How are pistons cooled? The answer is, by any means possible. In air-cooled engines, piston-to-wall clearances should be as small as possible, so that piston heat can easily pass into the cooler wall. Full-skirted pistons may be better in this respect than are the modern box-skirted variety.  In some cases, three rather than the trendy two piston rings must be used – again, to promote heat transfer through that second compression ring. The less surface area of piston exposed to combustion heat, the cooler the piston will run, and that means, if at all possible to use the closest thing to a perfectly flat-topped piston. It is better to build compression by filling the head (provided that valve flow is not thereby impeded) than by building a steeple on the piston. The more surface area the piston has, the hotter it will run.

It is also valuable to place oil jets in the crankcase, aimed to direct oil onto the underside of the piston crown(s). Always remember that air-cooled engines need all the help they can get from oil cooling.

What about thermally insulating coatings applied to piston, combustion chamber, and valve faces? This is an area for experiment, because the results are divided. Some find the coatings help with specific problems, like piston or valve distress. Others find that, because the coating surfaces run hotter than uncoated metal surfaces would otherwise be, they lead to detonation. Try it and see.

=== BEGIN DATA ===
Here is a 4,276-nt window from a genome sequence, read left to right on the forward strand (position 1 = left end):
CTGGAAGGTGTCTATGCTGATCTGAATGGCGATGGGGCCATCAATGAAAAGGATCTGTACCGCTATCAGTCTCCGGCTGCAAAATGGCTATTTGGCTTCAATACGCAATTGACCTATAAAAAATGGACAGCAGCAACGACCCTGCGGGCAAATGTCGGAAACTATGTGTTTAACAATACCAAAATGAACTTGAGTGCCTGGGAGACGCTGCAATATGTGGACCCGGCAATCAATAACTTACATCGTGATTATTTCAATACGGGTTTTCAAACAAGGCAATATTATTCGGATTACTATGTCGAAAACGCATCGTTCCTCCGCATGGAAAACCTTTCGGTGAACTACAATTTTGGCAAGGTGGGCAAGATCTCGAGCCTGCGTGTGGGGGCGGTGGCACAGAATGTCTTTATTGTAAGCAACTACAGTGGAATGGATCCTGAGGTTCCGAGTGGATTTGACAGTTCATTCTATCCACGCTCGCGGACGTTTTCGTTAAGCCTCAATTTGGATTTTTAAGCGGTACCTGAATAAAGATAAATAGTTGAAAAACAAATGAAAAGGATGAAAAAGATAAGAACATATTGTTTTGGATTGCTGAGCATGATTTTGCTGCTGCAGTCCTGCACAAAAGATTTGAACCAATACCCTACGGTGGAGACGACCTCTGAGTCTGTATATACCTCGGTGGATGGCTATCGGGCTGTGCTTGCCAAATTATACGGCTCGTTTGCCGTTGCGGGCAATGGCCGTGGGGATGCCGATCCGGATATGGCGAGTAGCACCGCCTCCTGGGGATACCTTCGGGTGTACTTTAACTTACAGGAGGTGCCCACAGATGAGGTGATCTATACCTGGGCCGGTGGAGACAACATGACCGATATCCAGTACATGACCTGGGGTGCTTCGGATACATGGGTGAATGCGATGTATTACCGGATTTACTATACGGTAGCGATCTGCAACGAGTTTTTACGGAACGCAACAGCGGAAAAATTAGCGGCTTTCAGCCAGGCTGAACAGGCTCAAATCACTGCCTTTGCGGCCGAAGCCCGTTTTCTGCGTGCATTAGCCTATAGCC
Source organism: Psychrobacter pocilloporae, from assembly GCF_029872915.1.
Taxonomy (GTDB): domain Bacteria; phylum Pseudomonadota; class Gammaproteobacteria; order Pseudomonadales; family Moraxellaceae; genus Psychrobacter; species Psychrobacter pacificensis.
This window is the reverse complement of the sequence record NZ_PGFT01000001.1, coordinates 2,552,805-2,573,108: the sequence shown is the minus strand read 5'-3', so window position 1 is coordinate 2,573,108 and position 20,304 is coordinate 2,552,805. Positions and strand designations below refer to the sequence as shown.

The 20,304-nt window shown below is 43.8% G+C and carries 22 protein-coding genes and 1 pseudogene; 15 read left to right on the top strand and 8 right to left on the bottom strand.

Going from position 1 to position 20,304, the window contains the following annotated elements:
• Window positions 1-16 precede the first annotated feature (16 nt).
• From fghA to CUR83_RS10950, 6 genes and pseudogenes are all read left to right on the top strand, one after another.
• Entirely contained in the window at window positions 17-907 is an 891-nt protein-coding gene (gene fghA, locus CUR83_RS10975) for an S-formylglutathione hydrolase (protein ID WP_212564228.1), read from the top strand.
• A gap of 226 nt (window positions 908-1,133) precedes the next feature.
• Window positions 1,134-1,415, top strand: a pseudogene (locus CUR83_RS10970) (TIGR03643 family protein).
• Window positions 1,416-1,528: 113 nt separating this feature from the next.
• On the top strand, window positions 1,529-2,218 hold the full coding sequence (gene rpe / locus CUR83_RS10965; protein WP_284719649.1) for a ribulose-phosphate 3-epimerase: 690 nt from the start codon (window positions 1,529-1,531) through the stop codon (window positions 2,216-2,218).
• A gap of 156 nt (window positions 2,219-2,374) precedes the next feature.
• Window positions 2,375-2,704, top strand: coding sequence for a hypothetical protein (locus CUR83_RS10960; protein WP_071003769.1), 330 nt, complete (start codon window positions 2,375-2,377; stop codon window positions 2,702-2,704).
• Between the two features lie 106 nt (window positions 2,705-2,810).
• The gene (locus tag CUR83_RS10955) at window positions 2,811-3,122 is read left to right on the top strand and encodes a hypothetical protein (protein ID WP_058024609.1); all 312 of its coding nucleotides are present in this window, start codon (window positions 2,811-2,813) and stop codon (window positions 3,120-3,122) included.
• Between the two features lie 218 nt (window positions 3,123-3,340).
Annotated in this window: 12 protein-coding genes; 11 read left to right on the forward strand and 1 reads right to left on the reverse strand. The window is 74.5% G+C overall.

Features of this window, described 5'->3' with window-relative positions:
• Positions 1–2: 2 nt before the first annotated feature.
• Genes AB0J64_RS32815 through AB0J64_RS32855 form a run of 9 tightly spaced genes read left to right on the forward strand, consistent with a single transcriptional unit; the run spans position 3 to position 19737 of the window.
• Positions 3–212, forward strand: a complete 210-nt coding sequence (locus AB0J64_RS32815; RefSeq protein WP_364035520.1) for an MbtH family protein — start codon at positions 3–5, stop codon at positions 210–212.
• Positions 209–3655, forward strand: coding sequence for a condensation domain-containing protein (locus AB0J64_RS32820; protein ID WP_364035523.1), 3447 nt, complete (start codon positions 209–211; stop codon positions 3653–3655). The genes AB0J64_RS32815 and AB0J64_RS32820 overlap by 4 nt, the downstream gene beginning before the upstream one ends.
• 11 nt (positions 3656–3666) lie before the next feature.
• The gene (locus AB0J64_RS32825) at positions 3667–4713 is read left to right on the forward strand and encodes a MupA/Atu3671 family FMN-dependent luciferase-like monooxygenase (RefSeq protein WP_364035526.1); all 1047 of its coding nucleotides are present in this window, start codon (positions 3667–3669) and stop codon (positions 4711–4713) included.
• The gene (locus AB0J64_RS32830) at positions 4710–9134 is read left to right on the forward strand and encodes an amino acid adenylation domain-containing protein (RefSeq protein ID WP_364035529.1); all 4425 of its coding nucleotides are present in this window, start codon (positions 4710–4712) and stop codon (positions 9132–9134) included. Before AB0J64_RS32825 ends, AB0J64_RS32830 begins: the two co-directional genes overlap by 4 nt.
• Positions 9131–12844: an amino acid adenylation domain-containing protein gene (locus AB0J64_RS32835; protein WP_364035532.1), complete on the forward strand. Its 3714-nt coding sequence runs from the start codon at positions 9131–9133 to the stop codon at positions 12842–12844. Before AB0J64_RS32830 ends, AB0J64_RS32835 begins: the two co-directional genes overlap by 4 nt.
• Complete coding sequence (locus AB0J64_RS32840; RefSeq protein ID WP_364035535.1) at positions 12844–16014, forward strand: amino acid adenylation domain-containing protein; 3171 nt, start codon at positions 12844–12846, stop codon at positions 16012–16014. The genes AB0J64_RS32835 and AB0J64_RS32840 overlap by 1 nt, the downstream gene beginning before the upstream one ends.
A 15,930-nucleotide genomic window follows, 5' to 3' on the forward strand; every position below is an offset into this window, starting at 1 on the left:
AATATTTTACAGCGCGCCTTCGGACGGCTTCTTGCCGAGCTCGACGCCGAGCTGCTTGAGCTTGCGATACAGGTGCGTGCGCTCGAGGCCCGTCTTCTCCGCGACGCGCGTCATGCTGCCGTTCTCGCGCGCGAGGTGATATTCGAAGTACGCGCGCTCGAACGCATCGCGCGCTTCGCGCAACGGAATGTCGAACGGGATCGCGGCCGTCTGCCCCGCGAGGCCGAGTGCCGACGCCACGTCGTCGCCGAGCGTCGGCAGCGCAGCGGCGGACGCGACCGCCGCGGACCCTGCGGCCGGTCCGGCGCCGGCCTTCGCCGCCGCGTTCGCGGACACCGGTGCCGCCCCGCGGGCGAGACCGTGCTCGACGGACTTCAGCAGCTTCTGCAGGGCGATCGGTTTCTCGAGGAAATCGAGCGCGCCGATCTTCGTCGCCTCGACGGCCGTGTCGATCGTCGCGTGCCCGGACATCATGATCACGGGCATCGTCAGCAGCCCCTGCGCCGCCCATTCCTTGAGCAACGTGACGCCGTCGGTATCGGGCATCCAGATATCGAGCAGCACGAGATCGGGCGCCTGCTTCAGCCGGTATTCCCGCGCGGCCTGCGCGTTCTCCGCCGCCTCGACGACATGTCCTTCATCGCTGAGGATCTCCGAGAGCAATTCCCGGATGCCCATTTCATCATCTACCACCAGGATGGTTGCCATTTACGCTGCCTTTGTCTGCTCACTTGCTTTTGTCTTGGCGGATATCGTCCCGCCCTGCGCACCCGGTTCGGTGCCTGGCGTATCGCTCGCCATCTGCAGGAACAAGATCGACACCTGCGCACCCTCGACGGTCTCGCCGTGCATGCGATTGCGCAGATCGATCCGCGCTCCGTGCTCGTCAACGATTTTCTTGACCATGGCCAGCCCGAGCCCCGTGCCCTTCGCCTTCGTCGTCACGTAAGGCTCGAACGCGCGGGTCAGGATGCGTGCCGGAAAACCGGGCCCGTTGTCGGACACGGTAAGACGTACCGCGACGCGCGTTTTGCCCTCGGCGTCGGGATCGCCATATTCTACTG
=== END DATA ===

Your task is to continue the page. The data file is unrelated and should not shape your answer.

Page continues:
Finally, how do air-cooled engines get rid of heat? This depends entirely on how much air passes through the fin space per unit time, and how much heat that air picks up in the process. In traditional air-cooled motorcycle engines, the cylinders just stick up like pieces of firewood, and whatever air enters the fairing and blows over them is all they get. Most of this air travels around the outside of cylinder fins, not through them, because this is the path of least resistance. Fins on cylinder heads are often blocked by rocker- or cam-boxes and pushrod or camchain tunnels. Cast-in cooling holes are often obstructed by casting flash, reducing their size and thereby cutting cooling airflow to the critical area between the valves. The result of all these limitations is high head and cylinder temperatures – unnecessarily high.

In air-cooled aircraft engines, finned cylinders are covered by baffles that force cooling air to pass only through the fin spaces. Air supplied to the fins is picked up in a region of high pressure, and hot air emerging from the fins is led to a region of lower pressure. It is this pressure difference that rapidly drives cooling air through the cooling fins. On motorcycles, the usual excuses given for not employing baffled cooling are that;

a) it won’t work
b) removing the baffles for service will take too long

These were exactly the excuses I heard for years, given for not employing intake airboxes on motorcycles. Yet every new bike sold now has just such an airbox, and gains significant power from its use. Just now at Daytona I saw more than one air-cooled motorcycle engine blow and blow again because it effectively had no cooling other than accidental. This is not necessary – air-cooling can work and work well, if anyone wants to apply established techniques to make it work.